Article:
Butter on bread is another odd thing. The last time I was in the UK, in a decentish restaurant, I was a bit surprised to be served a bread roll, on my side plate, along with a little pat of butter. I'm pretty sure it was always dry bread, to go with the soup, in restaurants in my youth. Eating bread and butter with the meal was something you did at home but not when you ate out. Bread is an essential element of any Spanish meal but "nobody" uses butter. Britons often complain about the lack of butter or ask for some. Spaniards don't put oil on bread either, at least in public. There's normally salt on a restaurant table because salt goes with the oil and vinegar to dress a salad but it's not as omnipresent as it is in the UK. There is very seldom any pepper. Asking for pepper is very British.

The bread is usually served in a basket in the centre of the table. This idea of things for everyone is something Britons don't seem to take to either. If you go for a set meal, el menú del día, then whatever you order is yours but, if you go for something that you order a la carte, the usual thing is that the group of diners order a bunch of things go in the middle of the table and you take your choice. Only the main course is yours and yours alone though, even then, it's not unusual for a couple to put their mains in the centre and share them. If Spaniards go eating tapas those are nearly always for sharing. Someone at the Spanish Tourist Board must have mounted a brilliant campaign to promote tapas in the UK because everybody who comes to see us seems to know the word and be dead keen to try what are, after all, just a bunch of bar snacks. Some are great, some are boring.

Back to bread for a moment, well to sandwiches or rolls. We have lots of very traditional British sandwiches that are something and something. Ham and mustard, cheese and tomato, chicken and lettuce, egg and cress, beef and horseradish. Spaniards sometimes put two elements in a sandwich and there are lots of trendy sandwich places with plenty of variety but, in most bars, the traditional choices are still quite fixed. Ham, cheese, ham and cheese, ham and grated tomato, tuna maybe, lomo, chorizo, salchichon, maybe anchovies. In Malaga, years ago, I was refused a cheese and onion sandwich - the man just couldn't bring himself to sell me one despite having both ingredients. Nowadays Spaniards still think it's an odd mix but if that's what I want then that's what I get. Bacon sandwiches are available too but every time I ask for just bacon there is an "are you sure?" type question and, of course, there's no butter.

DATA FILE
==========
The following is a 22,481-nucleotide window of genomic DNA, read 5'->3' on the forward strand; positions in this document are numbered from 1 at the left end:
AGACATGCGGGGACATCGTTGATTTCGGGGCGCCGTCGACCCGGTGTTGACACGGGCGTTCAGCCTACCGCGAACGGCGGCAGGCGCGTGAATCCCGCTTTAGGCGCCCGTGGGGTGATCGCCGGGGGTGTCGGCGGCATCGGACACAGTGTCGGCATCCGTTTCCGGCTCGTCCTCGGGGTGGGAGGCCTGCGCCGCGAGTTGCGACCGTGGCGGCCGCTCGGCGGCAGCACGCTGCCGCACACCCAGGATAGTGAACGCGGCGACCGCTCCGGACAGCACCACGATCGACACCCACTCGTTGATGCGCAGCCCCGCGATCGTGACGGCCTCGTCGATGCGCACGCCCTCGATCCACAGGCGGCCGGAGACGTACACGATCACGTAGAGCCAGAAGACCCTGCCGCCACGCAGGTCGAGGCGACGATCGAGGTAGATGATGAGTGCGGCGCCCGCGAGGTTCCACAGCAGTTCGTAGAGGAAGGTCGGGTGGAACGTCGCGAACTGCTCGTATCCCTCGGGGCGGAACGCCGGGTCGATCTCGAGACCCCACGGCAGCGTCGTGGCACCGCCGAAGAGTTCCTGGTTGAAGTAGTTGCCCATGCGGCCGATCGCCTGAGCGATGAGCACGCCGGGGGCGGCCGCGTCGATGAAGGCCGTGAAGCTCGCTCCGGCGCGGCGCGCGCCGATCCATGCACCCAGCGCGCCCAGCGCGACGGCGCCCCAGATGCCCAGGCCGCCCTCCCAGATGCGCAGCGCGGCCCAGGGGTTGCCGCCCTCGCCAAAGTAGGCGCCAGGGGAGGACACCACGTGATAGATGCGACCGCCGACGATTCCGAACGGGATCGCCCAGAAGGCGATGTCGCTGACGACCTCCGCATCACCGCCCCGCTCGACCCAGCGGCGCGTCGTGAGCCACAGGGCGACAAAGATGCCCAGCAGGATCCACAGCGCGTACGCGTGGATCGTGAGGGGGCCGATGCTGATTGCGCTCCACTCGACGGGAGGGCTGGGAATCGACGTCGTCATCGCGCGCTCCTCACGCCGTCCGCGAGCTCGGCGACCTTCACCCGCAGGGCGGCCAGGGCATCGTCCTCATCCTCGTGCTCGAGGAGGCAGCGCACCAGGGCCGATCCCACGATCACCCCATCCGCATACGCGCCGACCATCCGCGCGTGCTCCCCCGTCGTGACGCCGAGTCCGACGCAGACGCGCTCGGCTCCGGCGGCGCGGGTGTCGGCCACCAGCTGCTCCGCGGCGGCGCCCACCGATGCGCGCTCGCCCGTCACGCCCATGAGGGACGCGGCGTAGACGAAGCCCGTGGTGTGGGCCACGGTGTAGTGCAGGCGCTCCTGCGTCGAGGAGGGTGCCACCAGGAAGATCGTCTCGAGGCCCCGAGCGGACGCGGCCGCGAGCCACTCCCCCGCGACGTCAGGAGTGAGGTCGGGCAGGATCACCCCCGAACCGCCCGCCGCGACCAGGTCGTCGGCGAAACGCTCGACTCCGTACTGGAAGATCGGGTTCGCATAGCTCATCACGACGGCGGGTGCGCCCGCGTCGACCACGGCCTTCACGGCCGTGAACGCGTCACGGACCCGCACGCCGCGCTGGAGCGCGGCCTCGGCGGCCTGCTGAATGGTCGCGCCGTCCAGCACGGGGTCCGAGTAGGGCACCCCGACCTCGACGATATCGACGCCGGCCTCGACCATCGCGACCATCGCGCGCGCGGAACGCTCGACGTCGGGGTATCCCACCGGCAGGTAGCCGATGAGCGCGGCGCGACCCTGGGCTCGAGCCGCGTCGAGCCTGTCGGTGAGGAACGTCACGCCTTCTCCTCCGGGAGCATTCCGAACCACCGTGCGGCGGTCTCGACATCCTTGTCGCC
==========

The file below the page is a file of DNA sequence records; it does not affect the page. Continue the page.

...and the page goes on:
The fixed price set meals are served at lunchtime. This is not invariable but it is normal. Evening meals are a much simpler affair and whilst you may go out to eat in the evening to celebrate Valentine's or somesuch, it's really at lunchtime that you eat the main meal of the day. Lots of restaurants don't even open in the evening except at weekends and nowadays we're often a bit surprised when visiting Britons automatically think of going out for a meal equates with going out in the evening.

It's not at all unusual, if you order a glass of wine to go with your meal, that the server will put a bottle of wine on the table. It probably won't be particularly good wine but it will be a full or nearly full bottle. Britons don't like to leave alcohol, particularly when they think they've paid for it. When someone asks me how to say cork in Spanish I find that I suddenly need to just pop out to get something from the car. The shame of my compatriots wanting to carry off the dregs of the bottle is too much for my wannabe Spanishness. Doggy bags aren't a Spanish concept either.

And when the meal is over it's tipping time. I tend to tip, I tip on coffee even but most Spaniards don't. They may do but there is no moral imperative to tip. If the service is good, if the price makes it easy then tipping it is. So if the meal cost 47€ then the fifty note will do nicely but if it's 50€ and the service was as service should be then lots of people won't add anything. It can be a bit embarassing as Maggie and I put in a euro each towards the tip and one of our visitors throws a ten note down worked out on the British Imperial Standard.

There are more but I think that's enough ammunition for my "you British" critics for now.